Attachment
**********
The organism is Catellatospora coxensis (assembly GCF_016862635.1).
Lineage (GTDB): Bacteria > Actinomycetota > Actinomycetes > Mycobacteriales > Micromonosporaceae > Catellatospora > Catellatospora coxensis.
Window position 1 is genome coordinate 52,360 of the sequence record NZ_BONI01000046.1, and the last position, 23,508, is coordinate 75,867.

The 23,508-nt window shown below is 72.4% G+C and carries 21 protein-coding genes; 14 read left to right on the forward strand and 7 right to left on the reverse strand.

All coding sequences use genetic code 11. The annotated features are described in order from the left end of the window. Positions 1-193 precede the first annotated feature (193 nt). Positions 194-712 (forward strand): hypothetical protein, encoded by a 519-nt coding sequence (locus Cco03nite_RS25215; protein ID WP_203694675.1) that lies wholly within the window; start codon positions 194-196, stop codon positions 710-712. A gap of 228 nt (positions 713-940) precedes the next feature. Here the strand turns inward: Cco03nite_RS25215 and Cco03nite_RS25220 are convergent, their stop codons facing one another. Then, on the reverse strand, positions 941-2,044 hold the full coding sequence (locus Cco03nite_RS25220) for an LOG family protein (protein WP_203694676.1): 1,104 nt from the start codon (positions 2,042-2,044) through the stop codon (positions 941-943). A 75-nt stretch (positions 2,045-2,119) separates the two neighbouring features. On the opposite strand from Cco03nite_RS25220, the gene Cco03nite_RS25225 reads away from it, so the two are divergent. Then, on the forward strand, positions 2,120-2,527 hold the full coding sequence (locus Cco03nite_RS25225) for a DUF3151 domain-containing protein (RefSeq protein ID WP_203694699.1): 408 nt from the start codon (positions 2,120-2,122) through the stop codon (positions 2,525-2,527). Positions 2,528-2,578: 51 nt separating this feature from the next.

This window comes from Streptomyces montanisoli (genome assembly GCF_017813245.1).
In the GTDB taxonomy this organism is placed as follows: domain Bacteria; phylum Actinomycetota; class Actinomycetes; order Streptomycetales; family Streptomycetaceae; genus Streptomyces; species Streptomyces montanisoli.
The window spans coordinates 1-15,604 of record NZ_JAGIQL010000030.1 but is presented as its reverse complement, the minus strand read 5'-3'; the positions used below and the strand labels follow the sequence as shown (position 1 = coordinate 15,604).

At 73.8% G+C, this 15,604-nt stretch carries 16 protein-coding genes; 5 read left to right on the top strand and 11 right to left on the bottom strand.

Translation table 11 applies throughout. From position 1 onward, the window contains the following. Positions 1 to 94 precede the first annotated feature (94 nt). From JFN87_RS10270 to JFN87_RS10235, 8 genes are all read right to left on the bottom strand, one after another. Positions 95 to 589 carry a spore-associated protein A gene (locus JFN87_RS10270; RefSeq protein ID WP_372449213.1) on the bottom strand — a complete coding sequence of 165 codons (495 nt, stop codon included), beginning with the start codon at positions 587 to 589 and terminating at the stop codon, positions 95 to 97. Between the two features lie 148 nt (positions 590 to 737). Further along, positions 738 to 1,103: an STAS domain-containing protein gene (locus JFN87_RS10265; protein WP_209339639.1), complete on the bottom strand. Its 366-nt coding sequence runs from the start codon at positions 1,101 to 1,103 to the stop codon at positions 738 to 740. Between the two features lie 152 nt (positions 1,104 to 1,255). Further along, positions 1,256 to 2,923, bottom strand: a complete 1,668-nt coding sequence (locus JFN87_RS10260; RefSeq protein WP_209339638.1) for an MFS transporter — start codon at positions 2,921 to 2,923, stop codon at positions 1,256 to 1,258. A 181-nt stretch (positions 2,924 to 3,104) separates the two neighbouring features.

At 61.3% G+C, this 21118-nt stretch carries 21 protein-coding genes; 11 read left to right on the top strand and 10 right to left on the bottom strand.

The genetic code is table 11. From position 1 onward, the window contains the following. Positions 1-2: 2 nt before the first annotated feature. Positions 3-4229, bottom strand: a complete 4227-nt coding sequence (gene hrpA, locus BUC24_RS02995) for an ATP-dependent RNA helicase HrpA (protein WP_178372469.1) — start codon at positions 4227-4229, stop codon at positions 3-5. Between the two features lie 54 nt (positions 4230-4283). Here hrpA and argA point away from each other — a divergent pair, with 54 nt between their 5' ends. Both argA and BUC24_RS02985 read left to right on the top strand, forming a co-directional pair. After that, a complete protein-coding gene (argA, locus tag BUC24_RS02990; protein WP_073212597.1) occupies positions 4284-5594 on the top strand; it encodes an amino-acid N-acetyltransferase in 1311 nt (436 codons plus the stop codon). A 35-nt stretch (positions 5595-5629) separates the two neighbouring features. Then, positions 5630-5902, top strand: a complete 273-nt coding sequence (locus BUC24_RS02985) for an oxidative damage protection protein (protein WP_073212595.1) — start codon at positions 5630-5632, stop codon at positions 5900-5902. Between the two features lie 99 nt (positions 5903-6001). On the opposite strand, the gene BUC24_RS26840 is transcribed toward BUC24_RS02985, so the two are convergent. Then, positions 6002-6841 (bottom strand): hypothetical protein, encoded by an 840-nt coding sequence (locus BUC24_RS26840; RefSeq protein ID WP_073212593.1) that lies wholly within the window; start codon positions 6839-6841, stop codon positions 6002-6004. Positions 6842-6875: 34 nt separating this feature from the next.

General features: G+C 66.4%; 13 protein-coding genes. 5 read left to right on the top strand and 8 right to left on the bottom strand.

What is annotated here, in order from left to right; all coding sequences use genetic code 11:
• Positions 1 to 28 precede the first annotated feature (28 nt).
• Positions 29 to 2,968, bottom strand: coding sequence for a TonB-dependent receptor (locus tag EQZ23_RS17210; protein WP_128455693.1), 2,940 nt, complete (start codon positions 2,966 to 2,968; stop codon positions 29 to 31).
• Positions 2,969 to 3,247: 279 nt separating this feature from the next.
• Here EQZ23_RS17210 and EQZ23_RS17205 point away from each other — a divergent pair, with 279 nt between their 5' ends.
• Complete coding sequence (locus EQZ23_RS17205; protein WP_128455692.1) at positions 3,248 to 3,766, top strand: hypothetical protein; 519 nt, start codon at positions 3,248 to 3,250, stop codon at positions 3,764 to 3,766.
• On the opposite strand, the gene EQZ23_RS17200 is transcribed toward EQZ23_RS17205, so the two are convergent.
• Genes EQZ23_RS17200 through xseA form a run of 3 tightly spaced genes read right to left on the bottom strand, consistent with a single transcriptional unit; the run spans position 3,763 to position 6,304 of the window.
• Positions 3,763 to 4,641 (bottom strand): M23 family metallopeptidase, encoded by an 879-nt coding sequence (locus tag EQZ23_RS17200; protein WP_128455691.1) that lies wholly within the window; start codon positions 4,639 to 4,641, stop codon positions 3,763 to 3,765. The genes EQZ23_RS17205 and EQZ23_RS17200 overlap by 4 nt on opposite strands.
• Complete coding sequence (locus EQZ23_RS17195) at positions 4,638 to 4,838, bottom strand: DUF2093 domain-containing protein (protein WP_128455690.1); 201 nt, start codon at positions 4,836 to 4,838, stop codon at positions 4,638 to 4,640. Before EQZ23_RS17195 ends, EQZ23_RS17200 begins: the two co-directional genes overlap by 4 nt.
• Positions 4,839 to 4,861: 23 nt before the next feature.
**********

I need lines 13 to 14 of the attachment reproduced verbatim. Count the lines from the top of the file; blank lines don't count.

General features: G+C 66.4%; 13 protein-coding genes. 5 read left to right on the top strand and 8 right to left on the bottom strand.

What is annotated here, in order from left to right; all coding sequences use genetic code 11: